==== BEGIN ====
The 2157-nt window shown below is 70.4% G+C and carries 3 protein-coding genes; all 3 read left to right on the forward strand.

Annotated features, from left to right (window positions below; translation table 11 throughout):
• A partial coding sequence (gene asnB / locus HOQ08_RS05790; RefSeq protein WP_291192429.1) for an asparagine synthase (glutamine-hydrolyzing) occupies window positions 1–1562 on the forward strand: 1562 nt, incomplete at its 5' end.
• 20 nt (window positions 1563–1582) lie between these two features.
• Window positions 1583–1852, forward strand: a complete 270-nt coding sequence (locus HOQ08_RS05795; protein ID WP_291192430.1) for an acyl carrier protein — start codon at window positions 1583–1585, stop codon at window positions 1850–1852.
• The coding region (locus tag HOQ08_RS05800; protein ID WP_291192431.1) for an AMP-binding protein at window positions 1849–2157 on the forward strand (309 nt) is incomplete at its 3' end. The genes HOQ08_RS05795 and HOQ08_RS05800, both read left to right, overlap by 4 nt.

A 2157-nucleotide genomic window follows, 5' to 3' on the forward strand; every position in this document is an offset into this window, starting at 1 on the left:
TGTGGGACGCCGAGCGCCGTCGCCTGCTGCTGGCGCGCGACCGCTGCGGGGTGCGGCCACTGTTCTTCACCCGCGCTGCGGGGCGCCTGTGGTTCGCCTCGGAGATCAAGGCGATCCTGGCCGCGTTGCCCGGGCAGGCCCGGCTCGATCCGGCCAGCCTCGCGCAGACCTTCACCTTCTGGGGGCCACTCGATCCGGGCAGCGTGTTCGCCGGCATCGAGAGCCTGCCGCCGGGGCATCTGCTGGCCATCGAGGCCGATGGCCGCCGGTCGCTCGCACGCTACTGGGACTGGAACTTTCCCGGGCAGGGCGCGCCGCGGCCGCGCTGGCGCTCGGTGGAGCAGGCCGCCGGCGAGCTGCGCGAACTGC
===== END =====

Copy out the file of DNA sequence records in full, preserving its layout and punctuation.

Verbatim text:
The 2157-nt window shown below is 70.4% G+C and carries 3 protein-coding genes; all 3 read left to right on the forward strand.

Annotated features, from left to right (window positions below; translation table 11 throughout):
• A partial coding sequence (gene asnB / locus HOQ08_RS05790; RefSeq protein WP_291192429.1) for an asparagine synthase (glutamine-hydrolyzing) occupies window positions 1–1562 on the forward strand: 1562 nt, incomplete at its 5' end.
• 20 nt (window positions 1563–1582) lie between these two features.
• Window positions 1583–1852, forward strand: a complete 270-nt coding sequence (locus HOQ08_RS05795; protein ID WP_291192430.1) for an acyl carrier protein — start codon at window positions 1583–1585, stop codon at window positions 1850–1852.
• The coding region (locus tag HOQ08_RS05800; protein ID WP_291192431.1) for an AMP-binding protein at window positions 1849–2157 on the forward strand (309 nt) is incomplete at its 3' end. The genes HOQ08_RS05795 and HOQ08_RS05800, both read left to right, overlap by 4 nt.

A 2157-nucleotide genomic window follows, 5' to 3' on the forward strand; every position in this document is an offset into this window, starting at 1 on the left:
TGTGGGACGCCGAGCGCCGTCGCCTGCTGCTGGCGCGCGACCGCTGCGGGGTGCGGCCACTGTTCTTCACCCGCGCTGCGGGGCGCCTGTGGTTCGCCTCGGAGATCAAGGCGATCCTGGCCGCGTTGCCCGGGCAGGCCCGGCTCGATCCGGCCAGCCTCGCGCAGACCTTCACCTTCTGGGGGCCACTCGATCCGGGCAGCGTGTTCGCCGGCATCGAGAGCCTGCCGCCGGGGCATCTGCTGGCCATCGAGGCCGATGGCCGCCGGTCGCTCGCACGCTACTGGGACTGGAACTTTCCCGGGCAGGGCGCGCCGCGGCCGCGCTGGCGCTCGGTGGAGCAGGCCGCCGGCGAGCTGCGCGAACTGC